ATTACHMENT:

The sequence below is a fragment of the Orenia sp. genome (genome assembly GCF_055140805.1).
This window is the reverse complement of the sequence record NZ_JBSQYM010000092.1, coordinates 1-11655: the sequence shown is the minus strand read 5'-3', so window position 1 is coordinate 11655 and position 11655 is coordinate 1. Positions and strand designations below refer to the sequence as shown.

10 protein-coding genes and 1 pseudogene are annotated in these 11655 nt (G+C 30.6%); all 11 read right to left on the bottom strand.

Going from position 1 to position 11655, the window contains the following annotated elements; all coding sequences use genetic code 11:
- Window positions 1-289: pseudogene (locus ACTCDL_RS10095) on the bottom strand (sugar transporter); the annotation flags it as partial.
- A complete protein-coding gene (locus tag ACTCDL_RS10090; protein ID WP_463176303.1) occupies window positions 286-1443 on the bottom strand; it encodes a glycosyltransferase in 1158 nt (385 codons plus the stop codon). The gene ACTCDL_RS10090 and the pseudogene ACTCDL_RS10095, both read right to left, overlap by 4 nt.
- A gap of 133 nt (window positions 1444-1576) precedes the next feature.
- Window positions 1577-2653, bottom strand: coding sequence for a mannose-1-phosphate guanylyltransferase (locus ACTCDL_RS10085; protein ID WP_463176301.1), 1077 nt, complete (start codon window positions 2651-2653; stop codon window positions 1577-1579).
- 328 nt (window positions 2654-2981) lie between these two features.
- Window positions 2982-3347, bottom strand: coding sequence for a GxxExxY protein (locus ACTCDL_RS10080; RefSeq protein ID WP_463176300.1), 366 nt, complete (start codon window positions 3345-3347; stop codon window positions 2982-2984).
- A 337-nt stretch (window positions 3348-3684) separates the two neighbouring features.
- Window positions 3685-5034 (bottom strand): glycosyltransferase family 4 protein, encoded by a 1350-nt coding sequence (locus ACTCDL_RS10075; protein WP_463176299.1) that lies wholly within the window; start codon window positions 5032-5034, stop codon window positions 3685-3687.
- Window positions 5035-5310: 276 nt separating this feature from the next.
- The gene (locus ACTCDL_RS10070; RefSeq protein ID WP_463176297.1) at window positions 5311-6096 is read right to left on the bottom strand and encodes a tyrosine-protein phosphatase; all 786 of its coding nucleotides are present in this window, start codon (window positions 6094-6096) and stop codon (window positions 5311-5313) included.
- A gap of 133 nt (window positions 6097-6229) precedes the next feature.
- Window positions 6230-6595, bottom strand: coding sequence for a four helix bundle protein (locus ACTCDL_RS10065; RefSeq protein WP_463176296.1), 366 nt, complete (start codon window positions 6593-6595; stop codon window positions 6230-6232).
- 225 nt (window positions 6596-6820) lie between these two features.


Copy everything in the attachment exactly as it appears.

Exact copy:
The sequence below is a fragment of the Orenia sp. genome (genome assembly GCF_055140805.1).
This window is the reverse complement of the sequence record NZ_JBSQYM010000092.1, coordinates 1-11655: the sequence shown is the minus strand read 5'-3', so window position 1 is coordinate 11655 and position 11655 is coordinate 1. Positions and strand designations below refer to the sequence as shown.

10 protein-coding genes and 1 pseudogene are annotated in these 11655 nt (G+C 30.6%); all 11 read right to left on the bottom strand.

Going from position 1 to position 11655, the window contains the following annotated elements; all coding sequences use genetic code 11:
- Window positions 1-289: pseudogene (locus ACTCDL_RS10095) on the bottom strand (sugar transporter); the annotation flags it as partial.
- A complete protein-coding gene (locus tag ACTCDL_RS10090; protein ID WP_463176303.1) occupies window positions 286-1443 on the bottom strand; it encodes a glycosyltransferase in 1158 nt (385 codons plus the stop codon). The gene ACTCDL_RS10090 and the pseudogene ACTCDL_RS10095, both read right to left, overlap by 4 nt.
- A gap of 133 nt (window positions 1444-1576) precedes the next feature.
- Window positions 1577-2653, bottom strand: coding sequence for a mannose-1-phosphate guanylyltransferase (locus ACTCDL_RS10085; protein ID WP_463176301.1), 1077 nt, complete (start codon window positions 2651-2653; stop codon window positions 1577-1579).
- 328 nt (window positions 2654-2981) lie between these two features.
- Window positions 2982-3347, bottom strand: coding sequence for a GxxExxY protein (locus ACTCDL_RS10080; RefSeq protein ID WP_463176300.1), 366 nt, complete (start codon window positions 3345-3347; stop codon window positions 2982-2984).
- A 337-nt stretch (window positions 3348-3684) separates the two neighbouring features.
- Window positions 3685-5034 (bottom strand): glycosyltransferase family 4 protein, encoded by a 1350-nt coding sequence (locus ACTCDL_RS10075; protein WP_463176299.1) that lies wholly within the window; start codon window positions 5032-5034, stop codon window positions 3685-3687.
- Window positions 5035-5310: 276 nt separating this feature from the next.
- The gene (locus ACTCDL_RS10070; RefSeq protein ID WP_463176297.1) at window positions 5311-6096 is read right to left on the bottom strand and encodes a tyrosine-protein phosphatase; all 786 of its coding nucleotides are present in this window, start codon (window positions 6094-6096) and stop codon (window positions 5311-5313) included.
- A gap of 133 nt (window positions 6097-6229) precedes the next feature.
- Window positions 6230-6595, bottom strand: coding sequence for a four helix bundle protein (locus ACTCDL_RS10065; RefSeq protein WP_463176296.1), 366 nt, complete (start codon window positions 6593-6595; stop codon window positions 6230-6232).
- 225 nt (window positions 6596-6820) lie between these two features.